Two weeks ago, when my husband and I were in England I asked a friend whose judgement I value highly whether I should give a try to Hilary Mantel: I have had Bring up the bodies among Amazon’s suggestions for ages, but it’s very difficult to choose among all the British authors of historical fiction. My friend said she was good, and offered to lend me one of her novels. Not a historical novel, though: he lent me Fludd. Short enough to be sure I can give it back to him when we meet again in September. He said it was brilliant, and very difficult to put a label on; I quite agree.
It is an uncanny story, set in an imaginary village in the Midlands, Fetherhoughton, in 1956; in the first two chapters it seems grotesque but firmly within the boudaries of reality as we know it.
There is an embittered Catholic priest, Father Angwin, who has lost faith in God but believes in the Devil (he actually believes him to live nearby, embodied in Fetherhoughton’s tobacconist. The priest’s housekeeper, Agnes, is equally embittered and frustrated. A whole convent of nuns, mostly grotesque and pathetic at the same time, is ruled by the cruel Mother Perpetua.
Fetherhoughton’s inhabitants are mostly Catholic, and are described as hopelessly ignorant and superstitious. The other village in the parish is said to be devoted to all sorts of devilish things.
The novel opens with a visit by the bishop, who announces great changes in the Catholic Church, and puts Angwin, Agnes and Mother Perpetua in a state of frenzy in which they do not know whether they can hope to stall change, or they must accept it. As announced by the bishop, a young curate appears: Father Fludd. His name is that of an alchemist in Elizabethan England. Like Stevenson’s Mr. Hyde, no one can describe what he looks like, but unlike Hyde, Fludd is fascinating and attractive: his culture and his manners stir thoughts and aspirations in everyone he meets. The best word I can find to describe him is uncanny. As the novel moved towards the end, I thought of the Norse god of mischief, Loki: the bringer of chaos, of unbalance.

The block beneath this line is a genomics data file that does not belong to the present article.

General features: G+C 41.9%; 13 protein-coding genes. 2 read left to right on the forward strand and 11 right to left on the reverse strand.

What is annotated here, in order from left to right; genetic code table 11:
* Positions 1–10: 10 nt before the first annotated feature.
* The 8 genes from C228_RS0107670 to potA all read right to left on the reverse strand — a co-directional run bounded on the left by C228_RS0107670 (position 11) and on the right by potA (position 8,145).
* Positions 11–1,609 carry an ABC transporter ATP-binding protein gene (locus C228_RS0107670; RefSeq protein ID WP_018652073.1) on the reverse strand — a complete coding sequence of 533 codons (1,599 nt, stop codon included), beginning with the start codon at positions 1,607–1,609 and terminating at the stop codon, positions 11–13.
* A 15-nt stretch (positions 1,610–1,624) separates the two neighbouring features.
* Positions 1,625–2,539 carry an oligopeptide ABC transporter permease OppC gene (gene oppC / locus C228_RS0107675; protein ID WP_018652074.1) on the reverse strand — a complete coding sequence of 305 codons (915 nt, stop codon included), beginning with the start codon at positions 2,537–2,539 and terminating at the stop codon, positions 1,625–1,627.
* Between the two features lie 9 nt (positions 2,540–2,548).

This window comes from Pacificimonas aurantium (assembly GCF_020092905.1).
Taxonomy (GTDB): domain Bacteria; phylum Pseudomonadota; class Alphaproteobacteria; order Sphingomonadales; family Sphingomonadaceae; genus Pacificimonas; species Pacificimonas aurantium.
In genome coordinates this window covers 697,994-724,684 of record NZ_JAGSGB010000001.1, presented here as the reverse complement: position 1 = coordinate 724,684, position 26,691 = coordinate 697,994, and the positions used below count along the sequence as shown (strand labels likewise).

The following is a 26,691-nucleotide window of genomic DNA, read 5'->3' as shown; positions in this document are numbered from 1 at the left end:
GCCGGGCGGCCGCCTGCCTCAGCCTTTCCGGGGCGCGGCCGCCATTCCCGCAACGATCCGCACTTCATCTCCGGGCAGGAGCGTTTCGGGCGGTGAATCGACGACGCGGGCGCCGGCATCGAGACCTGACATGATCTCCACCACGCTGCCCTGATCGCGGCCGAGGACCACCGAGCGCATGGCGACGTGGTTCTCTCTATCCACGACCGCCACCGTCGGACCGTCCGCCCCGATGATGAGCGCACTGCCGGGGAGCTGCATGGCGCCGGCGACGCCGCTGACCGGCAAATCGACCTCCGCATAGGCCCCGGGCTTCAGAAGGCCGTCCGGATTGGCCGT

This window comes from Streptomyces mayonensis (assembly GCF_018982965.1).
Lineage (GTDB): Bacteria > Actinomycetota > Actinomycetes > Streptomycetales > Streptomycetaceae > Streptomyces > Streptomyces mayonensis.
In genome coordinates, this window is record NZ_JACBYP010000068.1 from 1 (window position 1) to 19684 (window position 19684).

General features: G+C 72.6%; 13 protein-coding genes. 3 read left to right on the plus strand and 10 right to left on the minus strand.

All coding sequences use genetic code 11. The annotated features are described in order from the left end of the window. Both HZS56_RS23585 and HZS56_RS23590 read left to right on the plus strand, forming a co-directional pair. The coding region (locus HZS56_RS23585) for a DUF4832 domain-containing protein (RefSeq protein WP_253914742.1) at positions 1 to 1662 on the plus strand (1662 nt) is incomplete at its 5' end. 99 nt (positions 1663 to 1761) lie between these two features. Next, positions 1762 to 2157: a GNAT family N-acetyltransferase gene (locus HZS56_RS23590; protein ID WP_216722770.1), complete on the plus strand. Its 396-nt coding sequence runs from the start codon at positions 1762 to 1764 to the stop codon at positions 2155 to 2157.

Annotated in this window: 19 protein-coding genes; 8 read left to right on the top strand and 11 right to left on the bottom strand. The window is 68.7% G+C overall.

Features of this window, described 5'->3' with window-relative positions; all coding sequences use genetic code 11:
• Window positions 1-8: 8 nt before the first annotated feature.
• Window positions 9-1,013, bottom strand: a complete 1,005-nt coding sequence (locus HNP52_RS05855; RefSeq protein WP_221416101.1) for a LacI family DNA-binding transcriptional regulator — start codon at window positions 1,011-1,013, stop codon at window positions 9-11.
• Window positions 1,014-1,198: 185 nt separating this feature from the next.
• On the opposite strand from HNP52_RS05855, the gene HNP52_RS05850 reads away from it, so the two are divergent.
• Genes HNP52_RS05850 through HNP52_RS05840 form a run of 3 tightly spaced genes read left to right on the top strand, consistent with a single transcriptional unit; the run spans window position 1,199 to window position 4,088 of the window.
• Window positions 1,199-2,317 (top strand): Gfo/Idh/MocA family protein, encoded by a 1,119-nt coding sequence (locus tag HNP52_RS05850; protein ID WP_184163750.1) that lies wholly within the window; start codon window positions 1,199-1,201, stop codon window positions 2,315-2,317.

I said Fludd is uncanny, and it is in the sense Cvetan Todorov used the word in his essay on the fantastic, to define those works of fiction in which the supernatural is hinted but everything that happens might be perfectly explainable. There are some moments that verge on the Gothic like the burial of statues from Fetherhoughton church, and their recovery, later on. Most of the time the novel keeps a perfect balance between realism , the grotesque and a hint at the supernatural: it is suggested that Fludd may be a supernatural being, maybe the devil, maybe an angel. The characters’ minds are explored so that we can learn everyone’s obsessions and desires. For someone like me, with a deep dislike for Catholicism and nuns, the fact that in the end someone manages to escape this world of meaningless sacrifice makes the ending even more satisfying.